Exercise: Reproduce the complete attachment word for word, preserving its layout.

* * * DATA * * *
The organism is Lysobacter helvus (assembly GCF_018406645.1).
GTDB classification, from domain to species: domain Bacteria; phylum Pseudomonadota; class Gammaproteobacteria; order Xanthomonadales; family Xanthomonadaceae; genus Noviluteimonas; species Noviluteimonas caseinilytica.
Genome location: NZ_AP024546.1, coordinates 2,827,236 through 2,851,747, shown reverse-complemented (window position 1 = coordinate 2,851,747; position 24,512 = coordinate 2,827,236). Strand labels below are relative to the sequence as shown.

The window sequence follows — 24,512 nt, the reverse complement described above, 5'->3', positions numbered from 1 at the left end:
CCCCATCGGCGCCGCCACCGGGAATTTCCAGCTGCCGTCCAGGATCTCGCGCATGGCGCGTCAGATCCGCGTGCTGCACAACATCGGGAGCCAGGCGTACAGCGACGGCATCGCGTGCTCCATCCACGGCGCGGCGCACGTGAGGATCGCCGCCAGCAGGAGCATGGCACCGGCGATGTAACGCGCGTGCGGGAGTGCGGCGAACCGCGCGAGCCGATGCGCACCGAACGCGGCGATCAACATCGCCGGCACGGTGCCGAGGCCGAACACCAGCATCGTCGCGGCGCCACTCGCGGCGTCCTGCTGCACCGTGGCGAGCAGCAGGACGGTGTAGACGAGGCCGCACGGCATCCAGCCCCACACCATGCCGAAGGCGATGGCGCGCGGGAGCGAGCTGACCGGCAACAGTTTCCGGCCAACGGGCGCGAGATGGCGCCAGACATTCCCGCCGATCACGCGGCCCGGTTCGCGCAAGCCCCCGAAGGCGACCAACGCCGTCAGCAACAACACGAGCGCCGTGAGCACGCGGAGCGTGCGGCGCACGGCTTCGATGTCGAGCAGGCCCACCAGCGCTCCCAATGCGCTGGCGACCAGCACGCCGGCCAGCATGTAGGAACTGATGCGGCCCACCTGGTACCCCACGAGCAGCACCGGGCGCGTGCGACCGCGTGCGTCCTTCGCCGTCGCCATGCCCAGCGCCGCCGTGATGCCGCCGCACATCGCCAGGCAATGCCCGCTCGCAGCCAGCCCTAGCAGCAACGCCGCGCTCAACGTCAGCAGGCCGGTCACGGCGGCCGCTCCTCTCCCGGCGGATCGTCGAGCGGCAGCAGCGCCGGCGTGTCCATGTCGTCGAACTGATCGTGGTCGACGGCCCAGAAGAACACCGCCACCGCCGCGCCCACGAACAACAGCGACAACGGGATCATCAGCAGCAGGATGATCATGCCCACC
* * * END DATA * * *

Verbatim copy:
The organism is Lysobacter helvus (assembly GCF_018406645.1).
GTDB classification, from domain to species: domain Bacteria; phylum Pseudomonadota; class Gammaproteobacteria; order Xanthomonadales; family Xanthomonadaceae; genus Noviluteimonas; species Noviluteimonas caseinilytica.
Genome location: NZ_AP024546.1, coordinates 2,827,236 through 2,851,747, shown reverse-complemented (window position 1 = coordinate 2,851,747; position 24,512 = coordinate 2,827,236). Strand labels below are relative to the sequence as shown.

The window sequence follows — 24,512 nt, the reverse complement described above, 5'->3', positions numbered from 1 at the left end:
CCCCATCGGCGCCGCCACCGGGAATTTCCAGCTGCCGTCCAGGATCTCGCGCATGGCGCGTCAGATCCGCGTGCTGCACAACATCGGGAGCCAGGCGTACAGCGACGGCATCGCGTGCTCCATCCACGGCGCGGCGCACGTGAGGATCGCCGCCAGCAGGAGCATGGCACCGGCGATGTAACGCGCGTGCGGGAGTGCGGCGAACCGCGCGAGCCGATGCGCACCGAACGCGGCGATCAACATCGCCGGCACGGTGCCGAGGCCGAACACCAGCATCGTCGCGGCGCCACTCGCGGCGTCCTGCTGCACCGTGGCGAGCAGCAGGACGGTGTAGACGAGGCCGCACGGCATCCAGCCCCACACCATGCCGAAGGCGATGGCGCGCGGGAGCGAGCTGACCGGCAACAGTTTCCGGCCAACGGGCGCGAGATGGCGCCAGACATTCCCGCCGATCACGCGGCCCGGTTCGCGCAAGCCCCCGAAGGCGACCAACGCCGTCAGCAACAACACGAGCGCCGTGAGCACGCGGAGCGTGCGGCGCACGGCTTCGATGTCGAGCAGGCCCACCAGCGCTCCCAATGCGCTGGCGACCAGCACGCCGGCCAGCATGTAGGAACTGATGCGGCCCACCTGGTACCCCACGAGCAGCACCGGGCGCGTGCGACCGCGTGCGTCCTTCGCCGTCGCCATGCCCAGCGCCGCCGTGATGCCGCCGCACATCGCCAGGCAATGCCCGCTCGCAGCCAGCCCTAGCAGCAACGCCGCGCTCAACGTCAGCAGGCCGGTCACGGCGGCCGCTCCTCTCCCGGCGGATCGTCGAGCGGCAGCAGCGCCGGCGTGTCCATGTCGTCGAACTGATCGTGGTCGACGGCCCAGAAGAACACCGCCACCGCCGCGCCCACGAACAACAGCGACAACGGGATCATCAGCAGCAGGATGATCATGCCCACC